I never give to people who approach me in the street asking for money to cure cancer. The reasons I don’t give are numerous: we’ll never cure cancer; too much is spent on cancer research and treatment; cancer is a better way die than most others; and the whole enterprise carries a terrifying utopian odour of trying to achieve human perfection.

“Cancer, we have discovered, is stitched into our genome,” writes oncologist Siddartha Mukherjee in his Pulitzer prize-winning history of cancer, The Emperor of all Maladies. “Cancer is a flaw in our growth, but this flaw is deeply entrenched in ourselves….We can rid ourselves of cancer, then, only as much as we can rid ourselves of the processes in our physiology that depend on growth—aging, regeneration, healing, reproduction.” In other words, cancer is us. Cure of us of cancer and you cure us of being human.

To which I answer: Nonsense. Curing cancers and eliminating cancers are two entirely different things, which Smith seems to be disingenuously conflating. I mean, seriously. Does Smith realize how bad this argument is, how risible? Curing cancer means eliminating it after it has developed. That means the “human” developed cancer, which means that all the flaw in our growth was still there and the processes that depend on growth—growth—aging, regeneration, healing, reproduction—are all still there. In other words, there is nothing about curing cancer that makes us less human. Smith’s argument is a truckload of fetid dingos’ kidneys.

But, hey, doesn’t all of medicine carry a “terrifying utopian odour of trying to achieve human perfection”? What about those vaccines that build that “artificial” immunity that has prevented untold millions of babies and children from dying of vaccine-preventable diseases? Or what about those antibiotics that have allowed so many people survive diseases that killed their ancestors in droves? Or what about insulin, which allows diabetic children who wouldn’t have made it to adulthood 90 years ago to live long and productive lives? What about surgery for congenital heart defects, like Tetralogy of Fallot, which guaranteed death in childhood? What about every medical advance that ever prolonged life and alleviated suffering going all the way back to the time of Hippocrates? What is medical science but a utopian pursuit of human perfection?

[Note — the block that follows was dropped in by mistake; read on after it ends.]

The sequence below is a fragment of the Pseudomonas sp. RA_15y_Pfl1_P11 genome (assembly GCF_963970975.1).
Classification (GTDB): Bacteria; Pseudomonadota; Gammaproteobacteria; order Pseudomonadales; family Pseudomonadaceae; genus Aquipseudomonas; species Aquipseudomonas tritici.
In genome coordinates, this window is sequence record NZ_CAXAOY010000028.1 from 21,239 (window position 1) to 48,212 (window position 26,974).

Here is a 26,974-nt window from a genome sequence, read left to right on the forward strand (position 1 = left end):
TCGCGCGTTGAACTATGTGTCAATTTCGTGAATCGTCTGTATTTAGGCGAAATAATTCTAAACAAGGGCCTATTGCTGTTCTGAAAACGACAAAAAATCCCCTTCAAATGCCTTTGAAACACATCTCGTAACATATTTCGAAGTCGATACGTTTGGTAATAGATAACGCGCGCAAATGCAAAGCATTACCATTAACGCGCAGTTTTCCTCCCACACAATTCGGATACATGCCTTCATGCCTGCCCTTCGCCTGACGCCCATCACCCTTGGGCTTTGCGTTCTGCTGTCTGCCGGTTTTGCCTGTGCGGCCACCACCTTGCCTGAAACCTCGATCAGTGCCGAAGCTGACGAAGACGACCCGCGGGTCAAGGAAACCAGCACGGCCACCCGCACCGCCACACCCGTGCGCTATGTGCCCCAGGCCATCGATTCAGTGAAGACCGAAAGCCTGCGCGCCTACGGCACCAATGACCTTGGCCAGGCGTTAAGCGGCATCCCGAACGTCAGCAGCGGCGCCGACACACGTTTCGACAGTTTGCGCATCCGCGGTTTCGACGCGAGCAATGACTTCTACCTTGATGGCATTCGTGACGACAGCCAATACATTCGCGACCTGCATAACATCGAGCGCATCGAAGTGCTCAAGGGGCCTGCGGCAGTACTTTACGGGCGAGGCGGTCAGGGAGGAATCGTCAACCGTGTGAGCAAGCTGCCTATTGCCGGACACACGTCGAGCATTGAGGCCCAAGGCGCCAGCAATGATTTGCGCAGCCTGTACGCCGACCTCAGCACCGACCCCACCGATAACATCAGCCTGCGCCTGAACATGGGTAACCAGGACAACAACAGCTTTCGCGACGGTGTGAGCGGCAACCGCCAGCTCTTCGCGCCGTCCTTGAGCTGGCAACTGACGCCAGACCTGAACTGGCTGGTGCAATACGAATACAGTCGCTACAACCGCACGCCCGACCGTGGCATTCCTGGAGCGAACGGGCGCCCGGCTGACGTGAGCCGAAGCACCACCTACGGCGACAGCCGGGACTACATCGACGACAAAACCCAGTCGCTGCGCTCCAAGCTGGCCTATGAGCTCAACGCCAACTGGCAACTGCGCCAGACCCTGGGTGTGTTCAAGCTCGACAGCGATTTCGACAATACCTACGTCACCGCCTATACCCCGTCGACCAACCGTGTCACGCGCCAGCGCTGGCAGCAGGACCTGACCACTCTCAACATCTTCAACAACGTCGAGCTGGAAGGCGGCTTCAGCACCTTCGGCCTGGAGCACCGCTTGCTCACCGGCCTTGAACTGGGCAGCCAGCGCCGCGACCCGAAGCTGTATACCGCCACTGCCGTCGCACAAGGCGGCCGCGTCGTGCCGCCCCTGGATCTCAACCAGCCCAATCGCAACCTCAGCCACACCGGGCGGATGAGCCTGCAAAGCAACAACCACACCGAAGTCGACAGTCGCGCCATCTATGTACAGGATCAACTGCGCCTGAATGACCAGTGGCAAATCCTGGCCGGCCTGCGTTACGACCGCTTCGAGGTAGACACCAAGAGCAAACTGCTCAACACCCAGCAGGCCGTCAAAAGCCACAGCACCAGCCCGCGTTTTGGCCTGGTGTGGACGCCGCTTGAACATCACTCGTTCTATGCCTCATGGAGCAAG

What’s wrong with trying to achieve human perfection, anyway? It’s a goal we all know we can never reach, but reaching for it drives improvements in medicine that relieve suffering and prolong life.

Unfortunately, Smith plumbs new depths of bad arguments:

The commonest skin cancers can be removed without any threat to life, and deaths from childhood leukaemia have been dramatically reduced in my lifetime. But is cancer ever “cured”? Death may be averted at considerable cost, perhaps at the possibility of being able to reproduce – but cancer is always there, lurking.